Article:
When one defendant in a multiparty case settles for a low amount, an issue often arises as to whether the settlement has been entered in "good faith." The issue is important because a key California statute enables a party who settles in good faith to leave the litigation and exempts them from certain cross-claims asserted by the other defendants.
Settlements are supposed to bring warring litigants peace and finality, but that goal may be jeopardized when non-settling defendants challenge a pre-verdict or pre-judgment settlement between the plaintiff and some - but not all - joint tortfeasor or co-obligor defendants. The challenge usually comes in the form of an objection that the settlement lacks the requisite good faith to qualify for the protective statutory cloak that would shield the settling party from the cross-claims asserted by other defendants for equitable comparative contribution or indemnity based on comparative negligence or comparative fault. Moreover, a good faith settlement will reduce the plaintiff's claims against the non-settlors by the amount stipulated in the release, dismissal, or covenant not to sue or enforce judgment, or by the amount of consideration paid to the plaintiff, whichever is greater. (See Cal. Civ. Proc. Code §§ 877 and 877.6.)
Any party can apply to the superior court for a good faith determination under alternative procedures of section 877.6(a) by a formal motion or a simple notice served by certified mail. A party asserting the lack of good faith (which is a question of fact) bears the burden of proof. (§ 877.6(d).) The battle regarding a disputed good faith claim usually focuses on the factors explained in Tech-Bilt, Inc. v. Woodward-Clyde & Associates
(38 Cal. 3d 488 (1985)) and its progeny. The issue is whether the settlement is so far "out of the ballpark" that it is inconsistent with the statute's dual goals of encouraging settlements and equitably allocating costs among multiple tortfeasors.
The predominant factor under Tech-Bilt
is that the settlement amount cannot be "grossly disproportionate to what a reasonable person, at the time of the settlement, would estimate the settling defendant's liability to be." (38 Cal. 3d at 499.) Although a monetary sum is easily quantified, total settlement value must factor in any nonmonetary considerations. Admissible evidence is required to prove value and the settlor's proportionate liability, and expert affidavits in support may be necessary on both issues.
Courts recognize that a settlor may pay less in settlement than it would be found liable for at trial, especially if its financial resources are limited. The good faith determination requires adequate and admissible evidence of the settling defendant's net worth and any insurance or claimed noncoverage. An objecting party may properly seek a continuance of the good faith hearing to marshal evidence, including taking discovery, to support its burden of proof on the financial issues. If discovery is sought, the settlor may seek a protective order to limit financial disclosures.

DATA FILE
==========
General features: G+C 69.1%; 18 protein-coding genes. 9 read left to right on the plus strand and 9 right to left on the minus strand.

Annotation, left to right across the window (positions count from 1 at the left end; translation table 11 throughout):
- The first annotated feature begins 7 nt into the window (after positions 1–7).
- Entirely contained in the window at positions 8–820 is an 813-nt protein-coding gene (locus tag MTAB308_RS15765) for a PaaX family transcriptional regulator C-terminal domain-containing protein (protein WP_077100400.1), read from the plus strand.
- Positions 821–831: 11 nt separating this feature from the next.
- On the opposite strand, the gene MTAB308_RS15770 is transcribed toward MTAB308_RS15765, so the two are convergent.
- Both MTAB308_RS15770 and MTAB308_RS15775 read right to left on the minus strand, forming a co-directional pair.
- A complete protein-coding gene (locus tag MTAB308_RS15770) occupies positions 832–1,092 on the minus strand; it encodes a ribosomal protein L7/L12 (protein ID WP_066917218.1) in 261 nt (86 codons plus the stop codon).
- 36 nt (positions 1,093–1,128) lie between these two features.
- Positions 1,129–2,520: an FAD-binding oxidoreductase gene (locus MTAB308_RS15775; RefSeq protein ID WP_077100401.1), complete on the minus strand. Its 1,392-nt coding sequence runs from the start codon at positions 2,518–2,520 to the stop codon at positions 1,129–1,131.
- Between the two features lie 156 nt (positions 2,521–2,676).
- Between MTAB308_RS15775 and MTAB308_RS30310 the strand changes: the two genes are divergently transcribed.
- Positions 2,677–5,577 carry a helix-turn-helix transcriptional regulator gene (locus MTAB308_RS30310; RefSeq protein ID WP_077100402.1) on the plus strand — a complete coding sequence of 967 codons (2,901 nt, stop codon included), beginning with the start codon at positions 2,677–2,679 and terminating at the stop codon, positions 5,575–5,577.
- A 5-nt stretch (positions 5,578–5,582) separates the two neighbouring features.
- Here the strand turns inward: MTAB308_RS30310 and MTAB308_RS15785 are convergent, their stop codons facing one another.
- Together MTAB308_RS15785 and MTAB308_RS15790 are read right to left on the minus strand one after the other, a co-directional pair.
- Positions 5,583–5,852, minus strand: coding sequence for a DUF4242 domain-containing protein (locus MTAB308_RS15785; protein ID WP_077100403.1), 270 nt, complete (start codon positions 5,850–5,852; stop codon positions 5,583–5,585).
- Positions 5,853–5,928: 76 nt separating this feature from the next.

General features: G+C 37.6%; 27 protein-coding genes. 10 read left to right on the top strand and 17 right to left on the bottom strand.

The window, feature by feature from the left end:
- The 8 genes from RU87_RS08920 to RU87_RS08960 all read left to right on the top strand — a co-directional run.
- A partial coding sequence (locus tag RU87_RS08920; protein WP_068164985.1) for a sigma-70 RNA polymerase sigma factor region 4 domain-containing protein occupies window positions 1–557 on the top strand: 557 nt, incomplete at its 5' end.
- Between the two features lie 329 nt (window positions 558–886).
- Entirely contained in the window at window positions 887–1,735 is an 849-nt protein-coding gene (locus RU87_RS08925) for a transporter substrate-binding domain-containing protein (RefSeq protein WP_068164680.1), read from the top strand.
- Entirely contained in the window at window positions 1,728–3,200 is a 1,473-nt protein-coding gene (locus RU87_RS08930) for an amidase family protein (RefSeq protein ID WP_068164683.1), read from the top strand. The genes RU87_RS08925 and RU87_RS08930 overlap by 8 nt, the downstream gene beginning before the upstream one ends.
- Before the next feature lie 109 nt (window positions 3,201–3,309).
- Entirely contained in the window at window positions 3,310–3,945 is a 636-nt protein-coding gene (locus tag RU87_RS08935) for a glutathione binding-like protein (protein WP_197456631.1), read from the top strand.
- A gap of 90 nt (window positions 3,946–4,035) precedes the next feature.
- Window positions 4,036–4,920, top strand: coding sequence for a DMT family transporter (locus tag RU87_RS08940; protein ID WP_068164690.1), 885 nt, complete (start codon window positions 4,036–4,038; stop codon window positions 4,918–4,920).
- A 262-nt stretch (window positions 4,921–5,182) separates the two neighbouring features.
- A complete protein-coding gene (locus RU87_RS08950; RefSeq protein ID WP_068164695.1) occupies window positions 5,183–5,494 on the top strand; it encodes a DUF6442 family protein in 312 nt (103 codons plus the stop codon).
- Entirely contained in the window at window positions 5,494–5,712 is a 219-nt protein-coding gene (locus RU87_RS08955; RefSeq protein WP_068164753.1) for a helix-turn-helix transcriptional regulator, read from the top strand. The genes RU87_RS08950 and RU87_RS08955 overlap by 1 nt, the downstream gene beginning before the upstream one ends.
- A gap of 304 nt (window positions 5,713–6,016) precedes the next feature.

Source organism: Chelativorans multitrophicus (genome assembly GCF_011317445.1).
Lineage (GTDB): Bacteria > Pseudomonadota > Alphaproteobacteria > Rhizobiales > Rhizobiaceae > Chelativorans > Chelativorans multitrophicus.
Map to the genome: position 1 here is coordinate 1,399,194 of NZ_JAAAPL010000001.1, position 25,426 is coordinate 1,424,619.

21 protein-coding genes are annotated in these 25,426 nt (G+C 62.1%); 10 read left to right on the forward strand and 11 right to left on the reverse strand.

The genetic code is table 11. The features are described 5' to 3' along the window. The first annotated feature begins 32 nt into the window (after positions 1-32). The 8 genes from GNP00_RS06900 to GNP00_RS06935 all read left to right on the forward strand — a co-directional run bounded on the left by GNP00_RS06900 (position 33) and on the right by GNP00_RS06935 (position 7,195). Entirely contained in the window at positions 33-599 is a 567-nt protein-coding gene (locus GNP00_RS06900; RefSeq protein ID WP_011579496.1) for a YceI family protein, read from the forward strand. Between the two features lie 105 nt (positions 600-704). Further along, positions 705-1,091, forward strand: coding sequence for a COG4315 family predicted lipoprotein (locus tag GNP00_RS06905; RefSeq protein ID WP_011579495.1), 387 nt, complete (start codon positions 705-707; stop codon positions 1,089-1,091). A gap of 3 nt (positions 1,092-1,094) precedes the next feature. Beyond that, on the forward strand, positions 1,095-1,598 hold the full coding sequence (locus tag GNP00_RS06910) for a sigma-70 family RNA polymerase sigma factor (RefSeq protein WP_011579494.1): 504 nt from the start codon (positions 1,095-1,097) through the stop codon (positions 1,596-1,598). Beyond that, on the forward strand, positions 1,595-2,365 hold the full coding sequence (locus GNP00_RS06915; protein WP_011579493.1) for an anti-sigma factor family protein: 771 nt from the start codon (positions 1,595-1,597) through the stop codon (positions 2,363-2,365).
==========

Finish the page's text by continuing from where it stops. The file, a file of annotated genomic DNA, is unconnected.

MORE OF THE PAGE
Although courts are quite flexible in applying the good faith analysis, a settlement will not qualify as valid under section 877.6 if the evidence demonstrates that the settling parties engaged in conduct aimed at injuring the non-settlors' interests. A collusion finding may be supported by a disproportionately low settlement figure entered into solely to immunize the settlors from a cross-complaint. (See Mattco Forge, Inc. v. Arthur Young & Co.
, 38 Cal. App. 4th 1337 (1995).) However, if the settlement resulted from a mediation or judicially hosted settlement conference, there is a much better chance that it will meet the good faith standard.
Make It Conditional
If settling parties anticipate a challenge, they should consider conditioning the settlement upon the court's approval. Otherwise, if the court finds lack of good faith, the settling defendants will still be bound to pay, and they will face continuing potential exposure to indemnify non-settlors.
A good faith settlement order does not by itself dismiss indemnity and contribution cross-complaints. The settling defendant must move for that relief, and the motion can be made concurrently with or immediately following the good faith hearing.
Any aggrieved party may file a petition for writ of mandate within 20 days after written notice of the good faith ruling. (Cal. Civ. Proc. Code § 877.6(e).) Because there is no right to appeal from a good faith settlement order, to contest the trial court's ruling, a party should promptly file a writ. Waiting to pursue appellate relief until after a judgment is entered will usually be too late.
The rules governing settlement are designed to be efficient and user-friendly. And any lawyer in a multiparty case is well advised to not only be aware of them, but also to understand both their potency and their limitations.
Gilda R. Turitz is a partner and litigation practice group leader at Sideman & Bancroft in San Francisco.